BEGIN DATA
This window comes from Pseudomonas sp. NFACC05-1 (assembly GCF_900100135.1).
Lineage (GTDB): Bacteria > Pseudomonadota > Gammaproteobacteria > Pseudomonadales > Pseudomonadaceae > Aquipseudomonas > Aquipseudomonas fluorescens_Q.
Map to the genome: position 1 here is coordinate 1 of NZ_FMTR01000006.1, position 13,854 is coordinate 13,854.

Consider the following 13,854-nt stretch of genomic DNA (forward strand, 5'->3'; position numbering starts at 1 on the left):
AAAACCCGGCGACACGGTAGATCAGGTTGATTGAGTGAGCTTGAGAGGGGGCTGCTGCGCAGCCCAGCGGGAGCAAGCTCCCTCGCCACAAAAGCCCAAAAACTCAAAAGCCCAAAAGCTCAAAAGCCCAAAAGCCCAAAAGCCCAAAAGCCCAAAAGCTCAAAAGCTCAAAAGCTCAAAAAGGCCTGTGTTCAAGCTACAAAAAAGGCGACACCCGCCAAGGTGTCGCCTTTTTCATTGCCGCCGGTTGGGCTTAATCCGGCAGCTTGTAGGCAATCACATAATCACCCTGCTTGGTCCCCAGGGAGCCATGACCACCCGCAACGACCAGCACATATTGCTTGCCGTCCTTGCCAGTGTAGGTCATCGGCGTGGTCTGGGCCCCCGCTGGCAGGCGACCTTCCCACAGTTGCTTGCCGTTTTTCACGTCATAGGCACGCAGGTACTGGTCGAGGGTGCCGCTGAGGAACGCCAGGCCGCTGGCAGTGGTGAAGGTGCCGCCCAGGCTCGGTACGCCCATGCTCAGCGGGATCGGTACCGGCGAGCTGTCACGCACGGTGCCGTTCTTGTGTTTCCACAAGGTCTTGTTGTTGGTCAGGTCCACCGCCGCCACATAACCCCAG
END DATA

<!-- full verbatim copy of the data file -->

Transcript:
This window comes from Pseudomonas sp. NFACC05-1 (assembly GCF_900100135.1).
Lineage (GTDB): Bacteria > Pseudomonadota > Gammaproteobacteria > Pseudomonadales > Pseudomonadaceae > Aquipseudomonas > Aquipseudomonas fluorescens_Q.
Map to the genome: position 1 here is coordinate 1 of NZ_FMTR01000006.1, position 13,854 is coordinate 13,854.

Consider the following 13,854-nt stretch of genomic DNA (forward strand, 5'->3'; position numbering starts at 1 on the left):
AAAACCCGGCGACACGGTAGATCAGGTTGATTGAGTGAGCTTGAGAGGGGGCTGCTGCGCAGCCCAGCGGGAGCAAGCTCCCTCGCCACAAAAGCCCAAAAACTCAAAAGCCCAAAAGCTCAAAAGCCCAAAAGCCCAAAAGCCCAAAAGCCCAAAAGCTCAAAAGCTCAAAAGCTCAAAAAGGCCTGTGTTCAAGCTACAAAAAAGGCGACACCCGCCAAGGTGTCGCCTTTTTCATTGCCGCCGGTTGGGCTTAATCCGGCAGCTTGTAGGCAATCACATAATCACCCTGCTTGGTCCCCAGGGAGCCATGACCACCCGCAACGACCAGCACATATTGCTTGCCGTCCTTGCCAGTGTAGGTCATCGGCGTGGTCTGGGCCCCCGCTGGCAGGCGACCTTCCCACAGTTGCTTGCCGTTTTTCACGTCATAGGCACGCAGGTACTGGTCGAGGGTGCCGCTGAGGAACGCCAGGCCGCTGGCAGTGGTGAAGGTGCCGCCCAGGCTCGGTACGCCCATGCTCAGCGGGATCGGTACCGGCGAGCTGTCACGCACGGTGCCGTTCTTGTGTTTCCACAAGGTCTTGTTGTTGGTCAGGTCCACCGCCGCCACATAACCCCAG